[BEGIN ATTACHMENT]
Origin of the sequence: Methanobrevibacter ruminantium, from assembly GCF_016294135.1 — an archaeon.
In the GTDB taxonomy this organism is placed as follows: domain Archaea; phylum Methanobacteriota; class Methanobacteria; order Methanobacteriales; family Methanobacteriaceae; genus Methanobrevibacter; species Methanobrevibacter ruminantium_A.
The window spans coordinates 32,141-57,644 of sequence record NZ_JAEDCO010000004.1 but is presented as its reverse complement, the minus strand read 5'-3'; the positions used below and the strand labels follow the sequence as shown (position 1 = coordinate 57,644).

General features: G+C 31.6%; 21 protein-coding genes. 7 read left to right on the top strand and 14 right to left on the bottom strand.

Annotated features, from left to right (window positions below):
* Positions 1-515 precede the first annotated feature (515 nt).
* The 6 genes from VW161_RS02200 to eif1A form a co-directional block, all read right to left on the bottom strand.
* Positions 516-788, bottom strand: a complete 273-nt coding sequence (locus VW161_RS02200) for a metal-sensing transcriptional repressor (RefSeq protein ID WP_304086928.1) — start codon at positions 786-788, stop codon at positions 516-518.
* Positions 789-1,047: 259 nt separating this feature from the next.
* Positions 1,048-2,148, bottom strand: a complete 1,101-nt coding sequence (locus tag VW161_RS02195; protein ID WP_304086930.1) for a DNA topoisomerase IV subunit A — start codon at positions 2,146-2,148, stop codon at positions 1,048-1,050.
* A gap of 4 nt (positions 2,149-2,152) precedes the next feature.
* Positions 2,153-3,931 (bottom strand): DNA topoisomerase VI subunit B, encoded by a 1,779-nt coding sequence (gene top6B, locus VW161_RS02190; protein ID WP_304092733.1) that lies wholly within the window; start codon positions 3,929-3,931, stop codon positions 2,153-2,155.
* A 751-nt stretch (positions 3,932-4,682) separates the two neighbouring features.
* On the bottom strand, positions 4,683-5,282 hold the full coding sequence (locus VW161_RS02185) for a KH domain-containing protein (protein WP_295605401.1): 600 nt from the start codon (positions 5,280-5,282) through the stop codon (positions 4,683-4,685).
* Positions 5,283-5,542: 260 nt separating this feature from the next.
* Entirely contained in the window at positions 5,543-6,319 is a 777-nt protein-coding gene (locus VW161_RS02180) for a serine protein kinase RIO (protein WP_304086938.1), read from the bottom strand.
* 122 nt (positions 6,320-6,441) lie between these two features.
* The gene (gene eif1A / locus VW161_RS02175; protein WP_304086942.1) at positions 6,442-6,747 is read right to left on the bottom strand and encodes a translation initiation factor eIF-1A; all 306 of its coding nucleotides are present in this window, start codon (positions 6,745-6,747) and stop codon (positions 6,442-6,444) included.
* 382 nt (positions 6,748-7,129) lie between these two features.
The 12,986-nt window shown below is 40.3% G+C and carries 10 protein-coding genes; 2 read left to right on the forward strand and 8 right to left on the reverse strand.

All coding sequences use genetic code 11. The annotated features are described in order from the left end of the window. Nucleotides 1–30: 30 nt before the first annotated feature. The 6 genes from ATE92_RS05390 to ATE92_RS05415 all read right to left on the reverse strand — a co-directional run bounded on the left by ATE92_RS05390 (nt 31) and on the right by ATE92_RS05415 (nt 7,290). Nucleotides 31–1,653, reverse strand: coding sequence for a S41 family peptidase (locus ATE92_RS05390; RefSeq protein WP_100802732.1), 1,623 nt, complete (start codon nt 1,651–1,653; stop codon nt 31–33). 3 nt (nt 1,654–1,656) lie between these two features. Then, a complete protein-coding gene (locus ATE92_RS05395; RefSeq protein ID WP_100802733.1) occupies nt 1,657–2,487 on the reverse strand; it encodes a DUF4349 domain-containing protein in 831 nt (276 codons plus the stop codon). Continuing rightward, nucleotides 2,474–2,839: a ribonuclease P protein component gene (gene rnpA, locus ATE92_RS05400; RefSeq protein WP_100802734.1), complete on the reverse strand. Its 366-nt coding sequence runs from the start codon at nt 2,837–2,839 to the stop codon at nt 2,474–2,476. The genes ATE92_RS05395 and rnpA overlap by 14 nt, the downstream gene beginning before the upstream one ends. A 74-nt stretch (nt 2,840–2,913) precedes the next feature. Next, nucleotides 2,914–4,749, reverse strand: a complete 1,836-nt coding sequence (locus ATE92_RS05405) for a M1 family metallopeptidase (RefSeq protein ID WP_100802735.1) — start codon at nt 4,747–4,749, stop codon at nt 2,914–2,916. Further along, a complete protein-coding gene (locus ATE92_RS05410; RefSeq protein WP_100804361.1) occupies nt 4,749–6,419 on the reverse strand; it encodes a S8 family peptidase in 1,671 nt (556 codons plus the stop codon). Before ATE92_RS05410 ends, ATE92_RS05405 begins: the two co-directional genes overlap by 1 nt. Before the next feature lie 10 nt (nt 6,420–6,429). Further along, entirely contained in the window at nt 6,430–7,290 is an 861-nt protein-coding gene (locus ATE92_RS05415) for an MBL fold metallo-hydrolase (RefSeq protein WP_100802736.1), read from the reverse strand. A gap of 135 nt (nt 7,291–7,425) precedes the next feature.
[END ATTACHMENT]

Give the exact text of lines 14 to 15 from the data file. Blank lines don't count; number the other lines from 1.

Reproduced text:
* On the bottom strand, positions 4,683-5,282 hold the full coding sequence (locus VW161_RS02185) for a KH domain-containing protein (protein WP_295605401.1): 600 nt from the start codon (positions 5,280-5,282) through the stop codon (positions 4,683-4,685).
* Positions 5,283-5,542: 260 nt separating this feature from the next.